Keep Trying: Redux Saga Style

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With redux-saga we are able to create what are effectively imperative threads in our front-end applications that control user flow and generally handle our side-effects. Since side-effects are often a point of failure in front-end applications it is not uncommon to see the use of try/catch blocks like so:

function* fetchProducts() {
try {
const products = yield call(Api.fetch, '/products')
yield put({ type: 'PRODUCTS_RECEIVED', products })
}
catch(error) {
yield put({ type: 'PRODUCTS_REQUEST_FAILED', error })
}
}

Although the above is a great pattern, and allows us to build an intelligent UI that can display to the user that something went wrong, the fact remains that the user is sitting on an empty products page.

What if we wanted to keep trying to acquire products? Essentially, what if we wanted to automatically restart this particular part of our codebase in the event that something has gone wrong?

Let us also assume that this is a pattern we will want to reuse. Wrapping potential trouble areas in our codebase to prevent the codebase from becoming unresponsive is a handy thing.

Enter our autoRestart higher-order function:

// Pass in our generator we want to restart, and some function
// to handle potential errors thrown within said generator.
const autoRestart = (generator, handleError) => {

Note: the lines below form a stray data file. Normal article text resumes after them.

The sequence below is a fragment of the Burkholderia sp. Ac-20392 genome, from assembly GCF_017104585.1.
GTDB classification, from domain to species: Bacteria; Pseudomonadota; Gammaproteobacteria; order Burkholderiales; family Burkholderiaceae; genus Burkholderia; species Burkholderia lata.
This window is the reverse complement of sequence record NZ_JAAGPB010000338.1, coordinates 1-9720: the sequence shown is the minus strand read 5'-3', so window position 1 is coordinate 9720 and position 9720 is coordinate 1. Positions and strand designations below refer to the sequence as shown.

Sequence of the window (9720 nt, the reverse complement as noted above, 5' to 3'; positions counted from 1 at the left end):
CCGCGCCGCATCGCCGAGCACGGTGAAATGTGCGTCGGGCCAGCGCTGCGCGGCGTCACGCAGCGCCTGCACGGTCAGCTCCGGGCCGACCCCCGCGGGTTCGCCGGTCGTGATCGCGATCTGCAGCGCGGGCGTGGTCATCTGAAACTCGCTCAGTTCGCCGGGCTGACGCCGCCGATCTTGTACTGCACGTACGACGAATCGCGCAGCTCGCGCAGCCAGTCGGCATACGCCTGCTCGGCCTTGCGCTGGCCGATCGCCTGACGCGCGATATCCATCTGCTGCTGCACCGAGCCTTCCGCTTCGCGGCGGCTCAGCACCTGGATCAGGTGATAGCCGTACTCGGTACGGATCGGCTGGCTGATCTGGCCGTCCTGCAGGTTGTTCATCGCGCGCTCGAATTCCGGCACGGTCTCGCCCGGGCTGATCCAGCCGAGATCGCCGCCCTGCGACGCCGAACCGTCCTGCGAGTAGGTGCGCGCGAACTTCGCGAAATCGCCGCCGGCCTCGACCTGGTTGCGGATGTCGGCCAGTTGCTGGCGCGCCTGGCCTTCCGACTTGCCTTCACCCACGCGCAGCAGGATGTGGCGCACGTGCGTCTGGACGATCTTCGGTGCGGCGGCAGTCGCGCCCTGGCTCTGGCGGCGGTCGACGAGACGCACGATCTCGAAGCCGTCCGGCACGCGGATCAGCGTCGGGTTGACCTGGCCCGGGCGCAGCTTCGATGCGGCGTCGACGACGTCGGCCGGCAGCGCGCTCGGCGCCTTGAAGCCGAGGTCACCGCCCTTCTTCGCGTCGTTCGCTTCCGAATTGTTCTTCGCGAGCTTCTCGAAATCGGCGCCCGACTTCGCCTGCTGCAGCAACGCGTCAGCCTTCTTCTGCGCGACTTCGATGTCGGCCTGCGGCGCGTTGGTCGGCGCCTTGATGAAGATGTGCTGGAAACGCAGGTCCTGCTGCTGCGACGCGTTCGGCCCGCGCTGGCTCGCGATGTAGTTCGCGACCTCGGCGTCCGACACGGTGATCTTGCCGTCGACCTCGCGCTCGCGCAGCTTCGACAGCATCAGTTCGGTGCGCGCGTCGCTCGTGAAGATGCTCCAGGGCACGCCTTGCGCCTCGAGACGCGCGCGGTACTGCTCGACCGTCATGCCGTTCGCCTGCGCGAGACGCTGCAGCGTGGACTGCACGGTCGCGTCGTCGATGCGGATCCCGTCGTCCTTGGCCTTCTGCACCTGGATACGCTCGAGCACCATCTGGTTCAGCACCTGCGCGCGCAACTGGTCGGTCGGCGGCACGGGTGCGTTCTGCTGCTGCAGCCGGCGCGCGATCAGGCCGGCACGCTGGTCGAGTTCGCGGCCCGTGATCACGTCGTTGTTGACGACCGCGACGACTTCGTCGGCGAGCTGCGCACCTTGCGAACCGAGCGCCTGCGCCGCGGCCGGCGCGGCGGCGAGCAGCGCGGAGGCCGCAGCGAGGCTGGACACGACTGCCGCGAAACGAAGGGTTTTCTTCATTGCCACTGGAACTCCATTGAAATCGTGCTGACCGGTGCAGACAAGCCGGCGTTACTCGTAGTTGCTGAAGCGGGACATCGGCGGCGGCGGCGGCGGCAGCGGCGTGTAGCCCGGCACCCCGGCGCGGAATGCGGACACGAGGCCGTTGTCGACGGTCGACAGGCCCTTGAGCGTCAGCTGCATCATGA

return function * autoRestarting (...args) {
while (true) {
try {
yield call(generator, ...args)
break
} catch (e) {
yield handleError(e)
}
}
}
}

Using this with our fetchProducts saga above is easy enough, with one modification to have our fetchProducts throw an error when failing:

const fetchProducts = autoRestart(
function * fetchProducts () {
try {
const products = yield call(Api.fetch, '/products')
yield put({ type: 'PRODUCTS_RECEIVED', products })
}
catch(error) {
throw new Error(error)
}
},
function * handleError (e) {
yield put({ type: 'PRODUCTS_REQUEST_FAILED', e })
}
)

In essence this will continue to attempt to reconnect to the API to get our products until it is successful. The beauty of redux-saga is definitely in the ability to control user flow, both the “happy path” that we hope the user experiences, and in the event of a failure of any part of the system.

Although outside the scope of this article, we could have our Api.fetch return a server error that is handled as well, or create scenarios where we want to break out of our restarting loop depending on the error type.

A simple running example of this pattern can be found at bfillmer/saga-restart.